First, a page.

When I say you have to lift heavier to achieve these benefits, I don’t mean that you have to start doing the kind of Olympic-style lifts recently re-popularized by CrossFit and its imitators. (Although if you want to do that, go for it. While I don’t have a lot of love for CrossFit in general, I do absolutely appreciate its celebration of women who are strong as hell.) And of course, you should progress the difficulty of your workouts carefully. All I’m saying is: reach for the weight that challenges you. Don’t think there is some imaginary threshold above which you’ll “bulk up.” There’s a big, happy middle ground here.
The rule of thumb is that you should always be able to complete your set with proper technique, but your last one to three reps should feel very difficult. If they don’t, you need heavier weights. For specific recommendations, seek professional advice if it’s accessible. If not, challenge yourself but be kind to your body.
Don’t let the patriarchy keep you small.
I mean that literally and figuratively. You might think: it’s just a preference. I don’t want to look muscular. You know what? Fine. You deserve to love your body and if you don’t think strong muscles will make you happy then do what makes you feel great. But the truth is, our physical preferences are not formed in a vacuum. They are influenced by millennia of images largely designed by and created for men. So all I ask is that you think critically about why you want to look a certain way.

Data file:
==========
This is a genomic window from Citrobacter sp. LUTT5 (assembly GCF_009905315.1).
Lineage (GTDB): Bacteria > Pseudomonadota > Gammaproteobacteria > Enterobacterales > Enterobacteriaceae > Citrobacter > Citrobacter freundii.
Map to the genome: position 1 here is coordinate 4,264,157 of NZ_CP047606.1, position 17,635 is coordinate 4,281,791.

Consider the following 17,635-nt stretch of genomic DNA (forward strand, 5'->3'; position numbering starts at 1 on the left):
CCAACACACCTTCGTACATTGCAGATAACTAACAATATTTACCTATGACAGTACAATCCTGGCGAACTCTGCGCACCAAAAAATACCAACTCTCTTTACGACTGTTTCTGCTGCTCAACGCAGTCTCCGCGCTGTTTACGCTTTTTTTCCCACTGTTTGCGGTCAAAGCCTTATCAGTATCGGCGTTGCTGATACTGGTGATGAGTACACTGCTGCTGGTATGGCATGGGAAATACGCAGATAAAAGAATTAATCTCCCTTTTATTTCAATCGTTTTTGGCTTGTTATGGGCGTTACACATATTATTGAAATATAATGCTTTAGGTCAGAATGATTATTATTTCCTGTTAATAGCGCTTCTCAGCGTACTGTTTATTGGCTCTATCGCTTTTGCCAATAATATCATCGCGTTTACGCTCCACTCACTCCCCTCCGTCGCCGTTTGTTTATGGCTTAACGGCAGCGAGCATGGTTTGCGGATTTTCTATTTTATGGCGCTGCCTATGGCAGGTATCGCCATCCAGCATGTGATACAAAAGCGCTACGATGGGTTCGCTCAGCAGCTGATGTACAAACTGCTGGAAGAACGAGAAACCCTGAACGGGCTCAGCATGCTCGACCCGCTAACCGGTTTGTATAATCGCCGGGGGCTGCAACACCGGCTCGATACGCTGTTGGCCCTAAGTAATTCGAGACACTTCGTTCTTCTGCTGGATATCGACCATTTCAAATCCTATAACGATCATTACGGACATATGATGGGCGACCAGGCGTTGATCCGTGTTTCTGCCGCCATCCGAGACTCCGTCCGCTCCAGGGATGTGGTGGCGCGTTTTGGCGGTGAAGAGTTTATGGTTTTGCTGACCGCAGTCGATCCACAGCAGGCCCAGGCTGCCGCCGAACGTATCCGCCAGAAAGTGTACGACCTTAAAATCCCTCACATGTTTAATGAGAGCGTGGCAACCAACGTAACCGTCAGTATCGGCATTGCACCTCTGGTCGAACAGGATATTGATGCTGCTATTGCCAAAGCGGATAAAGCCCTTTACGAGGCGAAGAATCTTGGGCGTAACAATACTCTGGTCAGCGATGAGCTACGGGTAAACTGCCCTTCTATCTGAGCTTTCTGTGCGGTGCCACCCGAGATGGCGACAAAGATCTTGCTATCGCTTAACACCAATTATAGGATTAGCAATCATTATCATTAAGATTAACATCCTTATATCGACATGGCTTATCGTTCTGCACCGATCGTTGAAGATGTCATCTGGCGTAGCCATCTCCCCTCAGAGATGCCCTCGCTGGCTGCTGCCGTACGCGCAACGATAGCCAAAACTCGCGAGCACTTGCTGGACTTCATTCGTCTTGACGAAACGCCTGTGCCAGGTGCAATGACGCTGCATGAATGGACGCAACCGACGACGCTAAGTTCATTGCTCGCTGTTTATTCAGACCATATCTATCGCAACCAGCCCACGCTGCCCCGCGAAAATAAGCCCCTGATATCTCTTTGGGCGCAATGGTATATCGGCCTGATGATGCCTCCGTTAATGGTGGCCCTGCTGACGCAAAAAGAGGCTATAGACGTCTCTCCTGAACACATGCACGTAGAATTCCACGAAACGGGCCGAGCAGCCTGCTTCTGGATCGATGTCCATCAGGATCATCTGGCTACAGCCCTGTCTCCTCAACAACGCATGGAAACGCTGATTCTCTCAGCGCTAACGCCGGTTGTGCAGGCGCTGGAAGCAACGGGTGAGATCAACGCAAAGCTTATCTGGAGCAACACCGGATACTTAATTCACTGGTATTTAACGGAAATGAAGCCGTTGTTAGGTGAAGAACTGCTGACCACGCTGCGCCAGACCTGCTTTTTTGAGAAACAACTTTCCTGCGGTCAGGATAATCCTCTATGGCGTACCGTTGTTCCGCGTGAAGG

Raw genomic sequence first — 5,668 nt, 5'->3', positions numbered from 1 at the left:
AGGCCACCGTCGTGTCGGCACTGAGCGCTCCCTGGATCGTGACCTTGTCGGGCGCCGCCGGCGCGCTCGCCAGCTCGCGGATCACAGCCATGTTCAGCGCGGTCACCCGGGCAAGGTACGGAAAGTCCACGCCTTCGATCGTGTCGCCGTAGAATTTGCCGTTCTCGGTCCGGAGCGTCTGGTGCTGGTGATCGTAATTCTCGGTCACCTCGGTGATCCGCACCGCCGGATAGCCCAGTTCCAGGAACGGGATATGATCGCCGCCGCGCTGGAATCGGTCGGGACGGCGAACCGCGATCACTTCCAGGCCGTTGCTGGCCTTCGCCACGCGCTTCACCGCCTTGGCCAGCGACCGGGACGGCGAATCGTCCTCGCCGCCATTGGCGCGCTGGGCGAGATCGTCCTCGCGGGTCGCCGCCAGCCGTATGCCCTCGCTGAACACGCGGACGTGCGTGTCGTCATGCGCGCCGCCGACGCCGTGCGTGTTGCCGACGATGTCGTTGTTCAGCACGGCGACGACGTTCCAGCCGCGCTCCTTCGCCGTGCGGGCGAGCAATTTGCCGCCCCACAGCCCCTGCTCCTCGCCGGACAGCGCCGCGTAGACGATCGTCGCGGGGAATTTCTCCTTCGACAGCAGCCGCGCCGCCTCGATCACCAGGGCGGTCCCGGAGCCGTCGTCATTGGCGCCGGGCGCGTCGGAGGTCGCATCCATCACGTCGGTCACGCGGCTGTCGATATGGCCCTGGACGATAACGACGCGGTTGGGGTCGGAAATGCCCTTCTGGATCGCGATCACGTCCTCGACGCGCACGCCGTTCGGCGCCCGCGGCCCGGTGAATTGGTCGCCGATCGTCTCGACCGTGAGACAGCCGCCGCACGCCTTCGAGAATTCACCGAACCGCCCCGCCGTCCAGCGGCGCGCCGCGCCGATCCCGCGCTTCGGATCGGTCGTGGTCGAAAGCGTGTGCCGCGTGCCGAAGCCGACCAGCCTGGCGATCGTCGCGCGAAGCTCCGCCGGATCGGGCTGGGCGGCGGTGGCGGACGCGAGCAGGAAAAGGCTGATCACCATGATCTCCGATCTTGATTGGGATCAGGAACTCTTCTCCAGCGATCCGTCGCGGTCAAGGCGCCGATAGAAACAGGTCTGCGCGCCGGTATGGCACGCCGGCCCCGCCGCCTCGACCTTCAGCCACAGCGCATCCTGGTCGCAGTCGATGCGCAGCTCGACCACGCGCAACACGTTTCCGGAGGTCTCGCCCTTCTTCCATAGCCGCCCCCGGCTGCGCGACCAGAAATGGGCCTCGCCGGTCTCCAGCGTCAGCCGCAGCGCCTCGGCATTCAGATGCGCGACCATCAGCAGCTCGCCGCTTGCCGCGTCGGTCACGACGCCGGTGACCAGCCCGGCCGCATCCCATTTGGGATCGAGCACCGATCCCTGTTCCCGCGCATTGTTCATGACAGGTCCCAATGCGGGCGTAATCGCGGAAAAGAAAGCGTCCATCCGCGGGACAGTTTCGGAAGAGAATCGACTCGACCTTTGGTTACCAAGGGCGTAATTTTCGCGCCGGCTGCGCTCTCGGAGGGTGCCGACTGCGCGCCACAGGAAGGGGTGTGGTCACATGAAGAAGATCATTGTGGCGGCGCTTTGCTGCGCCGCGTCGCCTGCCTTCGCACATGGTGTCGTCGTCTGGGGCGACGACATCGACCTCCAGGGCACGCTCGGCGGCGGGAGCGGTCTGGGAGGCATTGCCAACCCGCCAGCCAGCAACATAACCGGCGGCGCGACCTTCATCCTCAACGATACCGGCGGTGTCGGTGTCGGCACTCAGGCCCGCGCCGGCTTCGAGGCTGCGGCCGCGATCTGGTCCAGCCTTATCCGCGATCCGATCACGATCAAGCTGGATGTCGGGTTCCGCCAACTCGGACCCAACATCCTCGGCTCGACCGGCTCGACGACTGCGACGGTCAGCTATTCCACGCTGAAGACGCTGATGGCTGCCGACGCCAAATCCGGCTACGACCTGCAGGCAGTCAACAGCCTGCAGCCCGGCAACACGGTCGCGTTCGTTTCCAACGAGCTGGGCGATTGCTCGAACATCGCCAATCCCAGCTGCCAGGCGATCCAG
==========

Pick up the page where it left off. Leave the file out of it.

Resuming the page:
“Toned’ versus “bulky” isn’t just about looks. It’s about physical ability. Women aren’t supposed to be muscular because the patriarchy doesn’t want us to be strong, self-sufficient, or potentially threatening to men. Fuck that. I like being able to lift my own damn suitcase into the overhead bin. I like knowing that being strong in my twenties makes me less likely to fall and break a hip in my seventies. I like knowing that I can run fast, hit hard, and hold my own. Anyone who is intimidated by your physical fortitude is not worth your time.
This post also appeared on Medium.